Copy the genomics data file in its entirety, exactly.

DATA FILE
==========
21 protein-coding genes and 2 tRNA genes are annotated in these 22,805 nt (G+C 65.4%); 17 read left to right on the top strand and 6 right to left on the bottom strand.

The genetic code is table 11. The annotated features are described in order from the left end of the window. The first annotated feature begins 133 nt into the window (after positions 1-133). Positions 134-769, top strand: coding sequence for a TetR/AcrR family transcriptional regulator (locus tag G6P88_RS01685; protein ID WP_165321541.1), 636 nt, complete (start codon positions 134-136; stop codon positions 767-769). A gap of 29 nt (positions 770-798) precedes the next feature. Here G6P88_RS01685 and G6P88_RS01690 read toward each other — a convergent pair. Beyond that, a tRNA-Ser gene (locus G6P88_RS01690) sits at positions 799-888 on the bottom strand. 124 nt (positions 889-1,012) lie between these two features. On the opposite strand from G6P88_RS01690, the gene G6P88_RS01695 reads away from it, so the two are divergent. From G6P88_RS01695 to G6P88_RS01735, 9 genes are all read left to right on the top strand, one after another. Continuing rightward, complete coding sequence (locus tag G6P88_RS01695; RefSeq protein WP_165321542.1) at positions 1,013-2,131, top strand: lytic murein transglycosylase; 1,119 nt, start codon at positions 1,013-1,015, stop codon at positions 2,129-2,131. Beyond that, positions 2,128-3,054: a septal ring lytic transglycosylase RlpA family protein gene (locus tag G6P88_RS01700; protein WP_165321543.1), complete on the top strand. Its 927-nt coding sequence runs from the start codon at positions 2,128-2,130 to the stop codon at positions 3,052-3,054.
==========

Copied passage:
21 protein-coding genes and 2 tRNA genes are annotated in these 22,805 nt (G+C 65.4%); 17 read left to right on the top strand and 6 right to left on the bottom strand.

The genetic code is table 11. The annotated features are described in order from the left end of the window. The first annotated feature begins 133 nt into the window (after positions 1-133). Positions 134-769, top strand: coding sequence for a TetR/AcrR family transcriptional regulator (locus tag G6P88_RS01685; protein ID WP_165321541.1), 636 nt, complete (start codon positions 134-136; stop codon positions 767-769). A gap of 29 nt (positions 770-798) precedes the next feature. Here G6P88_RS01685 and G6P88_RS01690 read toward each other — a convergent pair. Beyond that, a tRNA-Ser gene (locus G6P88_RS01690) sits at positions 799-888 on the bottom strand. 124 nt (positions 889-1,012) lie between these two features. On the opposite strand from G6P88_RS01690, the gene G6P88_RS01695 reads away from it, so the two are divergent. From G6P88_RS01695 to G6P88_RS01735, 9 genes are all read left to right on the top strand, one after another. Continuing rightward, complete coding sequence (locus tag G6P88_RS01695; RefSeq protein WP_165321542.1) at positions 1,013-2,131, top strand: lytic murein transglycosylase; 1,119 nt, start codon at positions 1,013-1,015, stop codon at positions 2,129-2,131. Beyond that, positions 2,128-3,054: a septal ring lytic transglycosylase RlpA family protein gene (locus tag G6P88_RS01700; protein WP_165321543.1), complete on the top strand. Its 927-nt coding sequence runs from the start codon at positions 2,128-2,130 to the stop codon at positions 3,052-3,054.